Credit Suisse finds multiple failings but no criminal conduct in Archegos debacle

Credit Suisse said it would use the Archegos debacle "as a turning point for its overall approach to risk management."
Credit Suisse said it would use the Archegos debacle "as a turning point for its overall approach to risk management."PHOTO: REUTERS

NEW YORK (NYTIMES) - Credit Suisse suffered humiliation and shareholder wrath this year when it lost US$5.5 billion (S$7.4 billion) from the collapse of the Archegos Capital Management investment fund.

On Thursday (July 29), the bank admitted that its own failings were to blame, releasing a report that chronicled the "fundamental failure of management and controls" behind the debacle.

Perhaps the only bright spot for Credit Suisse in a report full of painful details was that the New York law firm hired by the bank to conduct the autopsy attributed the losses to incompetence and fear of alienating a big client. The investigators concluded that none of the bank employees "engaged in fraudulent or illegal conduct or acted with ill intent".

The 165-page report, by the law firm Paul, Weiss, Rifkind, Wharton & Garrison, amounted to a case study in everything that can go awry inside an investment bank and lead to financial disaster. At Credit Suisse, the problems included an overworked and underqualified staff, miscommunication between departments, inattentive senior managers and a system geared to increase sales rather than monitor risk.

Credit Suiss was hardly the only bank to do business with Archegos, which managed the wealth of Bill Hwang, a one-time star money manager. But after Archegos collapsed in March, done in by a US$20 billion wager on shares of ViacomCBS that went sour, Credit Suisse was slower than Goldman Sachs and other creditors to liquidate the fund's positions, and it had the biggest losses.

Credit Suisse probably also suffered the biggest hit to its reputation, in part because it was caught up in another disaster at almost the same time. Greensill Capital, which organised funds that Credit Suisse marketed to investors, filed for bankruptcy in London only weeks before Archegos's meltdown. Credit Suisse said Thursday that it expected to return at least US$5.9 billion to investors in the Greensill funds, which had been valued at US$10 billion.

Credit Suisse, which also reported a big quarterly drop in profit on Thursday, said it would use the Archegos debacle "as a turning point for its overall approach to risk management." The bank said that 23 employees would forfeit or be required to pay back US$70 million in bonuses, and that nine in the group would be fired.

"We are determined to learn all the right lessons and further enhance our control functions to ensure that we emerge stronger," Mr António Horta-Osório, who took over as chairman of Credit Suisse in April, said in a statement.

The blame went beyond individual cases of negligence, according to the Paul, Weiss report. The bank's zeal to cut costs and increase profit was also a factor, the report said.

Starting in 2015, rounds of staff cuts left senior managers at Credit Suisse "wearing so many hats, receiving so many reports and being inundated with so much data that it was difficult for them to digest all of the information and discharge their responsibilities effectively."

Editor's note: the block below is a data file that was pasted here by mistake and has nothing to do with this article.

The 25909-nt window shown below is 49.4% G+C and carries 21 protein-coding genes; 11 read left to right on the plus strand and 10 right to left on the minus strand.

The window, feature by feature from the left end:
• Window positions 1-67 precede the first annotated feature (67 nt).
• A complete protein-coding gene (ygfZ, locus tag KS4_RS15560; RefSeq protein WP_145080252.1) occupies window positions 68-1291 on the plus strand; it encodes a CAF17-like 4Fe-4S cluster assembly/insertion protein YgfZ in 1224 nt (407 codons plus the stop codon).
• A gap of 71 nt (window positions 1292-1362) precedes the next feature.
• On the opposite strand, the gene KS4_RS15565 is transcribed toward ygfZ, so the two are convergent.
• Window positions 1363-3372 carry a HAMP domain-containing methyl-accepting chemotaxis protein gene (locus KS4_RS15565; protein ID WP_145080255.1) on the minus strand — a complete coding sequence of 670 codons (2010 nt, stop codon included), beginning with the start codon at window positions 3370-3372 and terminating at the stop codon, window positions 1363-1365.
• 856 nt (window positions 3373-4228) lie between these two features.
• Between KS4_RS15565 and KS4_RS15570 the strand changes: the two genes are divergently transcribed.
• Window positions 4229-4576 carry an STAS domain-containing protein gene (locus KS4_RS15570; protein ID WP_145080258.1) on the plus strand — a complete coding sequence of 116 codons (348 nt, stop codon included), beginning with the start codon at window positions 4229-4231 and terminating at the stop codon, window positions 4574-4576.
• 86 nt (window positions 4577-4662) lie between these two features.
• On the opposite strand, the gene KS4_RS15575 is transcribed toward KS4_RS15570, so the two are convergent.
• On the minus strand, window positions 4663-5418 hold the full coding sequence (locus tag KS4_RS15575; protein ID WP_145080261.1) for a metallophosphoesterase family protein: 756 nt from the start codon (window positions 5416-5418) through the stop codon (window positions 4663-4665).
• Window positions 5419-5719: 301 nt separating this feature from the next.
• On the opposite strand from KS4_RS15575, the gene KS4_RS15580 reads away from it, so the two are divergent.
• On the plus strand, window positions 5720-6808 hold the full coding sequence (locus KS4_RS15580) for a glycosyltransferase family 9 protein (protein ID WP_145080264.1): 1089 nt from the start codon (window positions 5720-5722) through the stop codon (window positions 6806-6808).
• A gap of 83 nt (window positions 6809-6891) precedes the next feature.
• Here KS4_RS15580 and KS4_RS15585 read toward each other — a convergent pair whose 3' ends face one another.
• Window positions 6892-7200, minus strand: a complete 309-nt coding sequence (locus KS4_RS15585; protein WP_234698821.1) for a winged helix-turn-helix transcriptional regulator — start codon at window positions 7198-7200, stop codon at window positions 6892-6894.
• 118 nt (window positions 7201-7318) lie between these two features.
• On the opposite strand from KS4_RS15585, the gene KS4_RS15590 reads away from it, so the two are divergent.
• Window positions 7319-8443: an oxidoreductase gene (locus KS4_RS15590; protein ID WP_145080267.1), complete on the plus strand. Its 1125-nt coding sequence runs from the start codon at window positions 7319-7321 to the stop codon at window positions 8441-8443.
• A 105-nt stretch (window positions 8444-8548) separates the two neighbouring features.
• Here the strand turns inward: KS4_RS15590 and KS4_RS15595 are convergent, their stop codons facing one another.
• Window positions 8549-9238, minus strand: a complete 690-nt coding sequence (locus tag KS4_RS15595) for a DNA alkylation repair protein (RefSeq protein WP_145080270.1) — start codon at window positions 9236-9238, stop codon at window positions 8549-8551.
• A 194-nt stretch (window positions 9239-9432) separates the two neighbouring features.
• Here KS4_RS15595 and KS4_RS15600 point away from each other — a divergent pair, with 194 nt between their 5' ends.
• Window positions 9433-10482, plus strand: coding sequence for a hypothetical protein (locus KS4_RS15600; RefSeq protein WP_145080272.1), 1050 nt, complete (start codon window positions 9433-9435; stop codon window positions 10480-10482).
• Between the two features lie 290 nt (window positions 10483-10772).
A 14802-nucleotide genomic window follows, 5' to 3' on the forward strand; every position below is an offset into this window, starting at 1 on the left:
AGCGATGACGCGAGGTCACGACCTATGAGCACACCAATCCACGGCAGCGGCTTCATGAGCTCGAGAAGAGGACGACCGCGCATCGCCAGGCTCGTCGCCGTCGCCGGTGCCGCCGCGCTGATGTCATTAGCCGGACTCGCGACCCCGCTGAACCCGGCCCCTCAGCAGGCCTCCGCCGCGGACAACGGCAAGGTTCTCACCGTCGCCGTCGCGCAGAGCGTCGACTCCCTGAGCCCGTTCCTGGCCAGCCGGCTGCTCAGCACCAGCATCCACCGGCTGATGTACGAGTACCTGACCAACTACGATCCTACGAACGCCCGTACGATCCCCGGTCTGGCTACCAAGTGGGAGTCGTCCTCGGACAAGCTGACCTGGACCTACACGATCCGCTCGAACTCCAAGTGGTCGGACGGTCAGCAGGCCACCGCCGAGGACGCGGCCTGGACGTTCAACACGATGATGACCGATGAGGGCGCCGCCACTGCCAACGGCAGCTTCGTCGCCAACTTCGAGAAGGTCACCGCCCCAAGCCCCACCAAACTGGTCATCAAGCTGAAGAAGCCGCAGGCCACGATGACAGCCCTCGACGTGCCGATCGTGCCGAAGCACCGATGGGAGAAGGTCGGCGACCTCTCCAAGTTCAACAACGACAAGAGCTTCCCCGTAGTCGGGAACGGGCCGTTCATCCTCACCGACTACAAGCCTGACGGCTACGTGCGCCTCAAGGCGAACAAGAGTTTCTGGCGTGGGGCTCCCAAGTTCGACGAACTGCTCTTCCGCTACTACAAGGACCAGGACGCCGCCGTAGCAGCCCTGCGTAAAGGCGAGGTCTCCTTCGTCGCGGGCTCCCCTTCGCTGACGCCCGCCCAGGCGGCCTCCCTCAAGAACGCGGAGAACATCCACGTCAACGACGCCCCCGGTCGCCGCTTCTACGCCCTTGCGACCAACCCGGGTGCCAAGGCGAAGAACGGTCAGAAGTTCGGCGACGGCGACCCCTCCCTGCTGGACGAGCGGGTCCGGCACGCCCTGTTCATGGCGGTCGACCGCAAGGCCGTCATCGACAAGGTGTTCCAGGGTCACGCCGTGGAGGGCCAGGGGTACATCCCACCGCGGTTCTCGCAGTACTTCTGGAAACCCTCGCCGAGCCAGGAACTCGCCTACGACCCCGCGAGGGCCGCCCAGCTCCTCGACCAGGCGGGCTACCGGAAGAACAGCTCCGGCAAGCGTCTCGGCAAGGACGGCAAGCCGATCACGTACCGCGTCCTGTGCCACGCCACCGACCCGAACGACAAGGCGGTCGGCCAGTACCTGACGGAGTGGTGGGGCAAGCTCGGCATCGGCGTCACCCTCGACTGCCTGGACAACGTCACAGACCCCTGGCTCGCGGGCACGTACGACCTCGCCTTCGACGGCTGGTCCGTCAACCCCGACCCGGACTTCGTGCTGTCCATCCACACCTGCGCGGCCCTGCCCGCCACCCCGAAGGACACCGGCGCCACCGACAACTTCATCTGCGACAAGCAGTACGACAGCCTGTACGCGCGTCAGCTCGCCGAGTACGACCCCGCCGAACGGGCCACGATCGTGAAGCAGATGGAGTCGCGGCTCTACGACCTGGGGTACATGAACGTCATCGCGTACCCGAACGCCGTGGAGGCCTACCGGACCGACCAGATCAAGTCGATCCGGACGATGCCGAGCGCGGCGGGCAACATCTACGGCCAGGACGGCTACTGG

Seasoned managers were replaced by junior employees. The team responsible for overseeing Archegos and other clients "struggled to handle more work with less resources and less experience," the report said.

Archegos' collapse came as a shock to outsiders, but the risk of doing business with the fund had been apparent for years, according to the report. In 2012, Hwang, the founder, pleaded guilty to a US charge of wire fraud while running another fund, and settled insider trading allegations with the Securities and Exchange Commission. He had also been barred in 2014 from trading in Hong Kong.

In 2015, Credit Suisse employees "shrugged off" Hwang's history after reviewing the risk of doing business with him, the Paul, Weiss report said. In subsequent years, the bank allowed Archegos to make big bets using mostly borrowed money - moves that generated interest income and fees for Credit Suisse. In 2020, though, Archegos began chronically exceeding limits on the amount of risk it was allowed to assume.

Credit Suisse executives ignored or downplayed the breaches and other red flags because they were aware that Archegos was working with other banks. They were afraid of alienating an important client.

"No one at C.S. - not the traders, not the in-business risk managers, not the senior business executives, not the credit risk analysts and not the senior risk officers - appeared to fully appreciate the serious risks that Archegos's portfolio posed to C.S.," the report said. "These risks were not hidden. They were in plain sight."

This week, Credit Suisse appointed David Wildermuth, a veteran Goldman Sachs executive, as its chief risk officer, the latest in a series of high-level management changes. Lara Warner, who served as the bank's chief risk officer and chief compliance officer, stepped down in April.

Archegos remains a burden on Credit Suisse earnings. The bank said on Thursday that net profit in the second quarter fell nearly 80 per cent, to 253 million Swiss francs (S$377.9 million), or US$278 million. It booked an additional loss from Archegos of US$653 million in the quarter, and also absorbed an 18 per cent decline in sales, to 5.1 billion francs.